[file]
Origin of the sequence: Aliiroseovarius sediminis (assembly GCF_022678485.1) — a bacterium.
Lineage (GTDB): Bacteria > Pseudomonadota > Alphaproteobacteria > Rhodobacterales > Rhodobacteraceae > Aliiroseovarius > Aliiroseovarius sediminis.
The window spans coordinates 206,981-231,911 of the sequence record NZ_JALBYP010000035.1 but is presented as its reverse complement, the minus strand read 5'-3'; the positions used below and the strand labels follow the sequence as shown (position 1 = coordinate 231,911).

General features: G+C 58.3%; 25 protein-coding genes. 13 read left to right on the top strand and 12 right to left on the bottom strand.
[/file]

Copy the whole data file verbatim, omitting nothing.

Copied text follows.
Origin of the sequence: Aliiroseovarius sediminis (assembly GCF_022678485.1) — a bacterium.
Lineage (GTDB): Bacteria > Pseudomonadota > Alphaproteobacteria > Rhodobacterales > Rhodobacteraceae > Aliiroseovarius > Aliiroseovarius sediminis.
The window spans coordinates 206,981-231,911 of the sequence record NZ_JALBYP010000035.1 but is presented as its reverse complement, the minus strand read 5'-3'; the positions used below and the strand labels follow the sequence as shown (position 1 = coordinate 231,911).

General features: G+C 58.3%; 25 protein-coding genes. 13 read left to right on the top strand and 12 right to left on the bottom strand.